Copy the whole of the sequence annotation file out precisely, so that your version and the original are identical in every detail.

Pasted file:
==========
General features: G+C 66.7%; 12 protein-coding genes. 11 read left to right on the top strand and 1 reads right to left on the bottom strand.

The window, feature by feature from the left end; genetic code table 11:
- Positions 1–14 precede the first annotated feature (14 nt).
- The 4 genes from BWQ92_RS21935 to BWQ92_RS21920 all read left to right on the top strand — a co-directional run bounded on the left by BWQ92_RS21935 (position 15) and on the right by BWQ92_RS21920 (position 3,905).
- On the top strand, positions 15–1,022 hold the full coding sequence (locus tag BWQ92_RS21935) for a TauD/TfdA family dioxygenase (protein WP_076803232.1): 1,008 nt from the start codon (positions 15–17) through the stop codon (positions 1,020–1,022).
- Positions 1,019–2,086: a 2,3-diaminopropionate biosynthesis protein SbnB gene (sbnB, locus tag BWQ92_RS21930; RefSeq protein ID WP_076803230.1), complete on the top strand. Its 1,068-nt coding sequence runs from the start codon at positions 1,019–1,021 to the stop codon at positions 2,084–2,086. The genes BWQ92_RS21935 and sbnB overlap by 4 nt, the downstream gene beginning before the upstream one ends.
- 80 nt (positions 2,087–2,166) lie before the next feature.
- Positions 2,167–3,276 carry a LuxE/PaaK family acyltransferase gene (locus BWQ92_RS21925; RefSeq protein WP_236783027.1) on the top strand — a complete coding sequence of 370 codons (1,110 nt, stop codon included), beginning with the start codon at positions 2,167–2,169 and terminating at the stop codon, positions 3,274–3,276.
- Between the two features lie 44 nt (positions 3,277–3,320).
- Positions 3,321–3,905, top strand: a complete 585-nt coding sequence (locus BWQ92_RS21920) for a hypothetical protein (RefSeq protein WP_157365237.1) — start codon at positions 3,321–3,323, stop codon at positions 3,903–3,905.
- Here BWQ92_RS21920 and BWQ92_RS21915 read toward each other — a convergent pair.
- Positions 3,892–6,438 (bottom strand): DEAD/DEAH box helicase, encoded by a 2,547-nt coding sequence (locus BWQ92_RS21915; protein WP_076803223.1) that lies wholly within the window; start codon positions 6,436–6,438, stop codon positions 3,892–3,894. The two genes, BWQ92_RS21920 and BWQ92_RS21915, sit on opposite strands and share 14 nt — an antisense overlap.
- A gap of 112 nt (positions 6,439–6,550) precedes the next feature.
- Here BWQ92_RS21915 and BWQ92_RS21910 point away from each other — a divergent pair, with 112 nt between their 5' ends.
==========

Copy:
General features: G+C 66.7%; 12 protein-coding genes. 11 read left to right on the top strand and 1 reads right to left on the bottom strand.

The window, feature by feature from the left end; genetic code table 11:
- Positions 1–14 precede the first annotated feature (14 nt).
- The 4 genes from BWQ92_RS21935 to BWQ92_RS21920 all read left to right on the top strand — a co-directional run bounded on the left by BWQ92_RS21935 (position 15) and on the right by BWQ92_RS21920 (position 3,905).
- On the top strand, positions 15–1,022 hold the full coding sequence (locus tag BWQ92_RS21935) for a TauD/TfdA family dioxygenase (protein WP_076803232.1): 1,008 nt from the start codon (positions 15–17) through the stop codon (positions 1,020–1,022).
- Positions 1,019–2,086: a 2,3-diaminopropionate biosynthesis protein SbnB gene (sbnB, locus tag BWQ92_RS21930; RefSeq protein ID WP_076803230.1), complete on the top strand. Its 1,068-nt coding sequence runs from the start codon at positions 1,019–1,021 to the stop codon at positions 2,084–2,086. The genes BWQ92_RS21935 and sbnB overlap by 4 nt, the downstream gene beginning before the upstream one ends.
- 80 nt (positions 2,087–2,166) lie before the next feature.
- Positions 2,167–3,276 carry a LuxE/PaaK family acyltransferase gene (locus BWQ92_RS21925; RefSeq protein WP_236783027.1) on the top strand — a complete coding sequence of 370 codons (1,110 nt, stop codon included), beginning with the start codon at positions 2,167–2,169 and terminating at the stop codon, positions 3,274–3,276.
- Between the two features lie 44 nt (positions 3,277–3,320).
- Positions 3,321–3,905, top strand: a complete 585-nt coding sequence (locus BWQ92_RS21920) for a hypothetical protein (RefSeq protein WP_157365237.1) — start codon at positions 3,321–3,323, stop codon at positions 3,903–3,905.
- Here BWQ92_RS21920 and BWQ92_RS21915 read toward each other — a convergent pair.
- Positions 3,892–6,438 (bottom strand): DEAD/DEAH box helicase, encoded by a 2,547-nt coding sequence (locus BWQ92_RS21915; protein WP_076803223.1) that lies wholly within the window; start codon positions 6,436–6,438, stop codon positions 3,892–3,894. The two genes, BWQ92_RS21920 and BWQ92_RS21915, sit on opposite strands and share 14 nt — an antisense overlap.
- A gap of 112 nt (positions 6,439–6,550) precedes the next feature.
- Here BWQ92_RS21915 and BWQ92_RS21910 point away from each other — a divergent pair, with 112 nt between their 5' ends.